7/1388. Papillary clear cell adenocarcinoma of the groin arising from endometriosis.

    A 67-year-old woman presented with rapidly enlarging right anterior thigh mass. Clinical impression was of a primary sarcoma, but the histologic analysis of an incisional biopsy specimen showed adenocarcinoma with clear cell differentiation. Initially thought to be a metastasis, the malignant tumor appears to have arisen from extraabdominal endometriosis of the right groin. This case shows clinical, radiographic, and histologic findings that may help the orthopaedic surgeon recognize an unusual complication of extrapelvic endometriosis. ( info)

8/1388. Cutaneous waldenstrom macroglobulinemia in transformation.

    waldenstrom macroglobulinemia is a low-grade B-cell lymphoproliferative disorder of the elderly with characteristic monoclonal IgM-producing neoplastic infiltrates of the bone marrow, lymph node, and spleen. Cutaneous manifestations are usually nonspecific such as purpura, ulcers, and urticarial lesions. These lesions are caused by hyperviscosity of the blood, immune complex-mediated vascular damage, paraprotein deposition, and amyloid deposition. Specific skin lesions occur rarely and generally consist of translucent, flesh-colored papules composed of monoclonal IgM deposits. Rarely, there may be violaceous lesions composed of low-grade lymphoplasmacytic infiltrates characteristic of waldenstrom macroglobulinemia. Both cutaneous manifestations of the disease, as well as disease transformation to high-grade, large cell lymphoma are rare. We report two very unusual cases of waldenstrom macroglobulinemia with documented skin disease that demonstrated transformation to high-grade lymphoma. Both patients were elderly men with long-standing waldenstrom macroglobulinemia involving the bone marrow, who subsequently developed skin involvement by the disease. waldenstrom macroglobulinemia can rarely manifest as cutaneous disease, sometimes as a high-grade transformation of low-grade waldenstrom macroglobulinemia elsewhere. Distinction of cases of transformed waldenstrom macroglobulinemia from de novo cutaneous large cell lymphoma may be important, because the two entities are likely biologically different. ( info)

9/1388. Balloon cell change in cellular blue nevus.

    Balloon cells are altered melanocytes with clear vacuolated cytoplasm caused by a defect in the process of melanogenesis. Although rare, balloon cell change has been observed in a variety of melanocytic proliferations, particularly intradermal melanocytic nevi and melanoma. When present, such features may lead to difficulties in diagnosis, particularly with other clear cell neoplasms. We report an unusual case of the development of balloon cell change in a cellular blue nevus, a phenomenon that has not been extensively addressed in the literature. The importance of recognizing this change in cellular blue nevus to avoid misinterpreting the lesion as malignant is discussed. ( info)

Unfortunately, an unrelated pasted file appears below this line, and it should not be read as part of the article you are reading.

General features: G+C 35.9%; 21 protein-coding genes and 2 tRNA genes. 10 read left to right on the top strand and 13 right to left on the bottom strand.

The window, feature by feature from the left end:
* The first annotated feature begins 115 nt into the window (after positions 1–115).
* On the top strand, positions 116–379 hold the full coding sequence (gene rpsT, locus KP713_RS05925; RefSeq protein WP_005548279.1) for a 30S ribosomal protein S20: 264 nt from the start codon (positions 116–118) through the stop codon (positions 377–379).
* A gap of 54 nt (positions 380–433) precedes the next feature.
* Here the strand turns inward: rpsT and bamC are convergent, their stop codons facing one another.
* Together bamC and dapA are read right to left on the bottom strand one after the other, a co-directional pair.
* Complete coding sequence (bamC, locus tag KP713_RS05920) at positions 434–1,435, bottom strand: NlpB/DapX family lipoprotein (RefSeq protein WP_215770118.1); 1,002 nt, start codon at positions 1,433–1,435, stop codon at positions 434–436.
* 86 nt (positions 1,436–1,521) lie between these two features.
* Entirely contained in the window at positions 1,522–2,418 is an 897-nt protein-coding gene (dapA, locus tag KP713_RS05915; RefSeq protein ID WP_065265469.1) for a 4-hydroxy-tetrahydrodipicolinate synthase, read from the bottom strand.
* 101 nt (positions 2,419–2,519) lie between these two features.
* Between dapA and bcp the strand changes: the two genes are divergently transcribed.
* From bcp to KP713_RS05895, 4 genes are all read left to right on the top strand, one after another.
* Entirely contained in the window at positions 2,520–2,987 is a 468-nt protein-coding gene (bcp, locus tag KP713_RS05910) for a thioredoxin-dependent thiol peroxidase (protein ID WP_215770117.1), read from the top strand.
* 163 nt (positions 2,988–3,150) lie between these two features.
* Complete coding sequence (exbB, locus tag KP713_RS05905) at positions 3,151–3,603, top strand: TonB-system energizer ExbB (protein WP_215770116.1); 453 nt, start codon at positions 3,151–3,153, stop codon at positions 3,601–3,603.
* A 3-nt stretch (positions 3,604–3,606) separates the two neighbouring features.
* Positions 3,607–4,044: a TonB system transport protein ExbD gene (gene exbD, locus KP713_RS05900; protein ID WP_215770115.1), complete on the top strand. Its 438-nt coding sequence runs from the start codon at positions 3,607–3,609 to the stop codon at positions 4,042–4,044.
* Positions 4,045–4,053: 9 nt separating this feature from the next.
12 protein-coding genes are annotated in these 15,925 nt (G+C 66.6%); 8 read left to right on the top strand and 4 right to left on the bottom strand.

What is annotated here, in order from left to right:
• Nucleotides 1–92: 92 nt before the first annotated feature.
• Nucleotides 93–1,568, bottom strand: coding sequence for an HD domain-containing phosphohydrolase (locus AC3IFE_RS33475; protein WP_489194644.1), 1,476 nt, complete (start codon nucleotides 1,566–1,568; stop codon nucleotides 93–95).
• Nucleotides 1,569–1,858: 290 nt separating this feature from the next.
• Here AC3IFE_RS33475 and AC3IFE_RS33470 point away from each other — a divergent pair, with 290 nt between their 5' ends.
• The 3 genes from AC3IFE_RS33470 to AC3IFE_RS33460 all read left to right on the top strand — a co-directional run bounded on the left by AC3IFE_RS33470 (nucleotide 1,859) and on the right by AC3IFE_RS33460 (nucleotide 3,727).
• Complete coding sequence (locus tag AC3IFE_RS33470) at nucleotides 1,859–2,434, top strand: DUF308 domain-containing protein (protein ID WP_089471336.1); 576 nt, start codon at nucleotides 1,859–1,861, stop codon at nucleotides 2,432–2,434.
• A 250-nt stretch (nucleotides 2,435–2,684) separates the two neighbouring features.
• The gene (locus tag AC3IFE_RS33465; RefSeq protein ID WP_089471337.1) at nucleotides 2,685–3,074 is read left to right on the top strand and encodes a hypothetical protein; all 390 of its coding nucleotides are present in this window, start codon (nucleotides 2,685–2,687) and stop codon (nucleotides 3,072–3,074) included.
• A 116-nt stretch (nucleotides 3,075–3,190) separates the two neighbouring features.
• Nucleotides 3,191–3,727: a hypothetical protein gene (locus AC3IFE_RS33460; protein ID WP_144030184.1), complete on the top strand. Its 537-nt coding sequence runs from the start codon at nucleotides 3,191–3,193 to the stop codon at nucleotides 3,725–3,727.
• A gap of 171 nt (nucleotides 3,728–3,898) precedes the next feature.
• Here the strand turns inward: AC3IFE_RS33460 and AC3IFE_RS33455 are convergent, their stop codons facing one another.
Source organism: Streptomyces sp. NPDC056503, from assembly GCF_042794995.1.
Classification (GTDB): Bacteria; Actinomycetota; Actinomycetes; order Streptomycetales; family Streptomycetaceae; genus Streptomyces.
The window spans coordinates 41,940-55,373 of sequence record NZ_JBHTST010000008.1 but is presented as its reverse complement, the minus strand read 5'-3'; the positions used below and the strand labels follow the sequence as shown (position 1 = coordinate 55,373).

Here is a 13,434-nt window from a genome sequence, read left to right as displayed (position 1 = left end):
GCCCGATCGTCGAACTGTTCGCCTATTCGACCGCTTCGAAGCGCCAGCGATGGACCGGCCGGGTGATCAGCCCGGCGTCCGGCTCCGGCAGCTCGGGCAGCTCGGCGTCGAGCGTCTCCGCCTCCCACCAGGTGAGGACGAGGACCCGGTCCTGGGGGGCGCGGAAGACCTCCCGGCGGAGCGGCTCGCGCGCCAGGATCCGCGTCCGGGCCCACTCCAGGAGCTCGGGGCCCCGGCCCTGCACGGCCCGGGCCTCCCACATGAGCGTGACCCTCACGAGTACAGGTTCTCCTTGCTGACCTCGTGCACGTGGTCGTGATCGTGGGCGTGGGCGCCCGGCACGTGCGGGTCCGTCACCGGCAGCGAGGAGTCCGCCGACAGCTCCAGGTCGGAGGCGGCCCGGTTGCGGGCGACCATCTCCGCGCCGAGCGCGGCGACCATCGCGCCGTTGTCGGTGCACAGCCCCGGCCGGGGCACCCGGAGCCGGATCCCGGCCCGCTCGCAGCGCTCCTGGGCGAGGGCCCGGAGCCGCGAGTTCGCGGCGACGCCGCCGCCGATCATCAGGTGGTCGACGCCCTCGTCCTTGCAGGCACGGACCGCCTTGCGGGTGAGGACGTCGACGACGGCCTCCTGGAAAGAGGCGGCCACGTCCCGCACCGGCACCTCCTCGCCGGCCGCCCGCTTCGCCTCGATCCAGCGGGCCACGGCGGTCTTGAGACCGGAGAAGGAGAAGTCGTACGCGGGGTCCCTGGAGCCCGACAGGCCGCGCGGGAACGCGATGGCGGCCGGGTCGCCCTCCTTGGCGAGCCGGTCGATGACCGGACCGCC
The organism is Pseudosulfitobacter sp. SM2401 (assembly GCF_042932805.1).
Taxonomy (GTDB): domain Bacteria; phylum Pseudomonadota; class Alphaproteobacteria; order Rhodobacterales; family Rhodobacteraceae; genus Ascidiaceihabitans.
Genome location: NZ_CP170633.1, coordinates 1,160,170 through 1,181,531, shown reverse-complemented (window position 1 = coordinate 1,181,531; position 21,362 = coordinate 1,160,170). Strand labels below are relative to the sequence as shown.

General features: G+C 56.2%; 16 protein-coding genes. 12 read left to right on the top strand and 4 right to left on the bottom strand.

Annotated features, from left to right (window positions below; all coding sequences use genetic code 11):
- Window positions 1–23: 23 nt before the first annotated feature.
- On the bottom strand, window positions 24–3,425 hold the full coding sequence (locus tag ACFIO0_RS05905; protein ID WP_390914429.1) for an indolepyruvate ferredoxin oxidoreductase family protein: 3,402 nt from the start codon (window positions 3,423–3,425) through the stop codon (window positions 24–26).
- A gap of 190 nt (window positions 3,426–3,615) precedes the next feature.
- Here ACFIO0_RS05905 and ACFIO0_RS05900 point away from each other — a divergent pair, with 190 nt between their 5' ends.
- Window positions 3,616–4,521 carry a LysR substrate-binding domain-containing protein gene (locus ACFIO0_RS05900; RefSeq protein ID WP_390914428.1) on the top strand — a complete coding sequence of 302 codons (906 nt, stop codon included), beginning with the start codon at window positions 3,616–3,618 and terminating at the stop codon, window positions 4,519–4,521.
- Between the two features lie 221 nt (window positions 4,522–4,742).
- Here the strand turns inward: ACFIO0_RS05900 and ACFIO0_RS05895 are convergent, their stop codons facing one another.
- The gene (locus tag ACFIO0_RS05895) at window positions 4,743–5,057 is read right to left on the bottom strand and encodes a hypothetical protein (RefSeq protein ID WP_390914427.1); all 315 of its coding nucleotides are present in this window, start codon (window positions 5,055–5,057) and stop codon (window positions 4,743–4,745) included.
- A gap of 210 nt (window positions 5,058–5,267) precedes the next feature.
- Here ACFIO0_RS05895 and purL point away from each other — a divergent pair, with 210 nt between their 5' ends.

10/1388. The inv(11)(p15q22) chromosome translocation of therapy-related myelodysplasia with NUP98-DDX10 and DDX10-NUP98 fusion transcripts.

    Chromosomal abnormalities involving the 11p15 or 11q22-23 bands have been reported in several types of human neoplasms including hematopoietic malignancies. The abnormalities are observed in therapy-related malignancies and less frequently in de novo myeloid malignancies. Abnormality of the MLL gene located on chromosome 11q23 has been well known in therapy-related myeloid malignancies, but it has been reported only recently that the inv(11)(p15q22) in de novo or therapy-related myeloid malignancies results in the fusion of NUP98 on chromosome 11p15 and DDX10 on chromosome 11q22. NUP98 is a nucleoporin that composes the nuclear pore complex and is the target gene in leukemia with the t(7;11)(p15;p15). The DDX10 gene encodes a putative adenosine triphosphate-dependent DEAD box rna helicase. Here we present another patient with acute myelocytic leukemia (M4) transformed from chronic myelomonocytic leukemia with the inv(11) chromosome who had been treated with etoposide for a germ cell tumor. By reverse transcription polymerase chain reaction (RT-PCR) of the rna from the leukemic cells of the patient, DDX10-NUP98 and NUP98-DDX10 fusion transcripts were detected. Our case confirms that the inv(11) is a rare chromosomal translocation that is associated with therapy-related or de novo myeloid malignancy and involves NUP98 and DDX10 but not MLL. RT-PCR of the fusion transcripts might be applied to the detection of a small number of leukemic cells in the bone marrow or blood of patients in remission or in the cells harvested for autologous transplantation. ( info)